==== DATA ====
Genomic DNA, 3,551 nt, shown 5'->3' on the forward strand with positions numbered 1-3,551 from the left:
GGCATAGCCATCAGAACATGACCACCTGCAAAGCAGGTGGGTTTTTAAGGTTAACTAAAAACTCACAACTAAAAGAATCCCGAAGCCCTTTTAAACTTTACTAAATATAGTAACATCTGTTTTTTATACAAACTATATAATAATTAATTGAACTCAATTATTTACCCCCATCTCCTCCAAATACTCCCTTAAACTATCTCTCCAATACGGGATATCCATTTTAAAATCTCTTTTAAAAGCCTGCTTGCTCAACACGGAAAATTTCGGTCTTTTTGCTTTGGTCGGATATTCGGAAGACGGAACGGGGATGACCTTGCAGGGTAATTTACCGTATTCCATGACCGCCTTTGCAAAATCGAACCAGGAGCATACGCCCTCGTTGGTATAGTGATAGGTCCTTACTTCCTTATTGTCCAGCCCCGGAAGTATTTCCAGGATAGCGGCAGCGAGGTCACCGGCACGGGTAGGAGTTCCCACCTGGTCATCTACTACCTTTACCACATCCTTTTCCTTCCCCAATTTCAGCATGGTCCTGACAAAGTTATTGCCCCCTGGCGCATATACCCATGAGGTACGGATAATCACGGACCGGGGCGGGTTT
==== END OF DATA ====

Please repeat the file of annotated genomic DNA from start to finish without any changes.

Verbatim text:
Genomic DNA, 3,551 nt, shown 5'->3' on the forward strand with positions numbered 1-3,551 from the left:
GGCATAGCCATCAGAACATGACCACCTGCAAAGCAGGTGGGTTTTTAAGGTTAACTAAAAACTCACAACTAAAAGAATCCCGAAGCCCTTTTAAACTTTACTAAATATAGTAACATCTGTTTTTTATACAAACTATATAATAATTAATTGAACTCAATTATTTACCCCCATCTCCTCCAAATACTCCCTTAAACTATCTCTCCAATACGGGATATCCATTTTAAAATCTCTTTTAAAAGCCTGCTTGCTCAACACGGAAAATTTCGGTCTTTTTGCTTTGGTCGGATATTCGGAAGACGGAACGGGGATGACCTTGCAGGGTAATTTACCGTATTCCATGACCGCCTTTGCAAAATCGAACCAGGAGCATACGCCCTCGTTGGTATAGTGATAGGTCCTTACTTCCTTATTGTCCAGCCCCGGAAGTATTTCCAGGATAGCGGCAGCGAGGTCACCGGCACGGGTAGGAGTTCCCACCTGGTCATCTACTACCTTTACCACATCCTTTTCCTTCCCCAATTTCAGCATGGTCCTGACAAAGTTATTGCCCCCTGGCGCATATACCCATGAGGTACGGATAATCACGGACCGGGGCGGGTTT